Archives for November 2017
Left camp @ Smith’s Lawn, Windsor Park for Egham – London to Stafford on 5 days leave. Stayed at Stafford two days after calling @ Leicester. Called @ Melton Mowbray & saw Rev. S. D. Middleton & Canon Blakency.
Paid subscription to Wm. Salt Arch. Socy. For 1918. £1.1.0. To Liverpool by 11.12 train from Stafford. Arr. L’pl 1.45. All @ home waiting up. Stayed L’pl two days. Left on Monday @ 4:30 pm for Leicester. Went to Gaddesby & (17th) searched Registers alone by permission of Rev. Quarrie. Stayed Leicester till Thursday after getting extension of two days. Left Leicester @ 5.30 pm for St. Pancras arr 7.34. 20 mins. Across London by Tube for Waterloo. Take 9.26 train for Camp.
I take cycle run to Teddington near Hampton Court to visit Mr. & Mrs. E.J. Newstead – parents of Mrs. Wallach.
Charles is booked as Engineer for Kincardineshire, Scotland.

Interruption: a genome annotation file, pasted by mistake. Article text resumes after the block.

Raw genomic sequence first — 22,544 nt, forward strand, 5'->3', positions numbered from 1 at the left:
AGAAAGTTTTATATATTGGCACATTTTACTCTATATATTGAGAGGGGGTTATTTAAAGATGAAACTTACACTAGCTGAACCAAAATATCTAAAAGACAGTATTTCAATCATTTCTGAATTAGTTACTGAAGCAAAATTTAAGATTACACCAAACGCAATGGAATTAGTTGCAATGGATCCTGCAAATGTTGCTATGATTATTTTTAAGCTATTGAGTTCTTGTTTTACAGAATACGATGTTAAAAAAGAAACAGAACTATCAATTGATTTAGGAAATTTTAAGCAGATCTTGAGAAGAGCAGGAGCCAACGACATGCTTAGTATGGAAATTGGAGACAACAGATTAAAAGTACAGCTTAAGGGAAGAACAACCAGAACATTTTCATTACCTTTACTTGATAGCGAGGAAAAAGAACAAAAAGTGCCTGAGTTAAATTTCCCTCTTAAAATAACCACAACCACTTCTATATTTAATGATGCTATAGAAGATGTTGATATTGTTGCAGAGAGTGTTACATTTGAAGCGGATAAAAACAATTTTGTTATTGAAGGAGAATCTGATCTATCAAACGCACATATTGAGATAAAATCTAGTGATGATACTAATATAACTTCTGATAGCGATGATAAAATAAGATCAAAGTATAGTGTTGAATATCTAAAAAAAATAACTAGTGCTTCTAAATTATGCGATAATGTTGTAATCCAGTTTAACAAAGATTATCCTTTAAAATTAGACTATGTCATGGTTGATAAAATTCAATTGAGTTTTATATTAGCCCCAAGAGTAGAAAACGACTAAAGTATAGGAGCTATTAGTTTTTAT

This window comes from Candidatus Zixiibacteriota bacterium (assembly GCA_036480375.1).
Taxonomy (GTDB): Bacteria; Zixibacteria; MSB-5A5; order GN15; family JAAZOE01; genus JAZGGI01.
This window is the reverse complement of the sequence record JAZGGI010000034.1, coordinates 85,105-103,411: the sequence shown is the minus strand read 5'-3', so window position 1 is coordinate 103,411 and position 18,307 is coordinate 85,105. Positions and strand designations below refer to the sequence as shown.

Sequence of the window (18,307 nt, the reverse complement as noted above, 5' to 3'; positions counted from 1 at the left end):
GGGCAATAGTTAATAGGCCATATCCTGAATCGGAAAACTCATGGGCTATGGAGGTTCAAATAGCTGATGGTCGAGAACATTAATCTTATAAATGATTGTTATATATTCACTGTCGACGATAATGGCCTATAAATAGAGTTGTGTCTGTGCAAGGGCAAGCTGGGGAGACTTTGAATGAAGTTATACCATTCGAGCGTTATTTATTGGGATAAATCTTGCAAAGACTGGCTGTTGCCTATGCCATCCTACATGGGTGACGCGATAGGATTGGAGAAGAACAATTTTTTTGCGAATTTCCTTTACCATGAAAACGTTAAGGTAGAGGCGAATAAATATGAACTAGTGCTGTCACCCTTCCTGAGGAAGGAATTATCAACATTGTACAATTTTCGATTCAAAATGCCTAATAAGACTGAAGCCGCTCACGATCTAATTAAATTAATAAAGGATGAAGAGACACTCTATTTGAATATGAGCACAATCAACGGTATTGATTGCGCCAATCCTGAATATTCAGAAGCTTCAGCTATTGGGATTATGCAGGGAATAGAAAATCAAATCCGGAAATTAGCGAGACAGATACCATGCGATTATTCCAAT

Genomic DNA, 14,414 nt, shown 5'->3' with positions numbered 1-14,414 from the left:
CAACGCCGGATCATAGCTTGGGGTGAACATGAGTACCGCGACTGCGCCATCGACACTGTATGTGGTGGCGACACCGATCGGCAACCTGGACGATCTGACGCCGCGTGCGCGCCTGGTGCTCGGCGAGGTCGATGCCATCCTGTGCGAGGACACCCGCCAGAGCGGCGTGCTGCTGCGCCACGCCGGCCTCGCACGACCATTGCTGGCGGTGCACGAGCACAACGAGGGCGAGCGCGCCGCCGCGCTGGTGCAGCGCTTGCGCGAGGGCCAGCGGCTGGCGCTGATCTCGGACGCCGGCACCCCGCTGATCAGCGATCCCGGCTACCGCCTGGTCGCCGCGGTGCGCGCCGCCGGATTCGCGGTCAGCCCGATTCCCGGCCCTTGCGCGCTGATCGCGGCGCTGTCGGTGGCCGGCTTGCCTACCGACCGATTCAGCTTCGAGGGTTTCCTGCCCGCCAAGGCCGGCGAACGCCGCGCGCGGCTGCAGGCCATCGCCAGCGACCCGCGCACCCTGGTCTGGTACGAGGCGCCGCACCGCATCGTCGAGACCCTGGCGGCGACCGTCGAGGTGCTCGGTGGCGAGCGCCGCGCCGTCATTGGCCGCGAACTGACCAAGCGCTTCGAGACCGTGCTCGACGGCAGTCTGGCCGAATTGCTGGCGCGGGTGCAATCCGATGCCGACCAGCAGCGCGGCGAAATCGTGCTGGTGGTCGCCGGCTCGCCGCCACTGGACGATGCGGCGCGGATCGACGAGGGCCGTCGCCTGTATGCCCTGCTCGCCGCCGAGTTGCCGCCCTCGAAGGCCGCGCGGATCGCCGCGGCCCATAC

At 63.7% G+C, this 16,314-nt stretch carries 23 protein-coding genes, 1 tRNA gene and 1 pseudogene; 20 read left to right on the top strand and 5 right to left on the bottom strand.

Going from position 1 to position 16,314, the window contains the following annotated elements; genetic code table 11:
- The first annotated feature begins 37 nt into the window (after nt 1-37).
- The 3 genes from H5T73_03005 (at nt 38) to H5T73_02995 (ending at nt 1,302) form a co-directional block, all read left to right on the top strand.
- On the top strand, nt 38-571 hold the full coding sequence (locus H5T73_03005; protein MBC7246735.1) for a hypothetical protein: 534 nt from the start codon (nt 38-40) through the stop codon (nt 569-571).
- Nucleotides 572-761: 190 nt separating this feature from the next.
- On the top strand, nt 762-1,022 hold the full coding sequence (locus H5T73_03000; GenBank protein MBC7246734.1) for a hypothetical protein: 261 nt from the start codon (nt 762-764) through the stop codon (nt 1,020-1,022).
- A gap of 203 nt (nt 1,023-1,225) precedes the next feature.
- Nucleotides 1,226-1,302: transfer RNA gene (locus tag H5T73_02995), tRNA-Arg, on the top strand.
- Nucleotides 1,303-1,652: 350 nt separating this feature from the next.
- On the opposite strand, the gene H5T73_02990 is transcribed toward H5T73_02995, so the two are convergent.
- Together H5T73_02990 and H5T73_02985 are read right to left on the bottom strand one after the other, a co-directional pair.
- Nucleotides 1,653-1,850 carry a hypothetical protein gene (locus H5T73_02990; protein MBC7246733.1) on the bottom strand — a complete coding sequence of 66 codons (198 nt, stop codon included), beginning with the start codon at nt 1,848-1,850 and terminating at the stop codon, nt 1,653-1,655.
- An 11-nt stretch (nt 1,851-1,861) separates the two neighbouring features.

Met Charles Graham, Cousin. We pass thro’ medical tests. Teeth inspected.
Left Seaford for Canadian Forestry Corps @ Sunningdale, Windsor Forest.
*The Canadian Forestry Corps provided lumber for the Allied war effort by cutting and preparing timber in the United Kingdom and on the continent of Europe in both the First World War and the Second World War.
*The Forestry Corps established its English headquarters at Smith’s Lawn, Sunningdale, Berkshire, in the midst of Windsor Great Park. This 20 square kilometre area of forested land was traditionally the private hunting grounds of the Royal Family, whose rural home, Windsor Castle, was located nearby. Amongst the trees the Forestry Corps claims to have felled in the Park was the “William the Conqueror Oak”, 38 feet in circumference and large enough to be 1000 years old. As no saw was capable of cutting it from the outside, Canadian lumbermen dug a hole into the trunk large enough to allow one man to pull the saw from inside the tree! (http://guysboroughgreatwarveterans.blogspot.ca/2012/02/canadian-forestry-corps.html)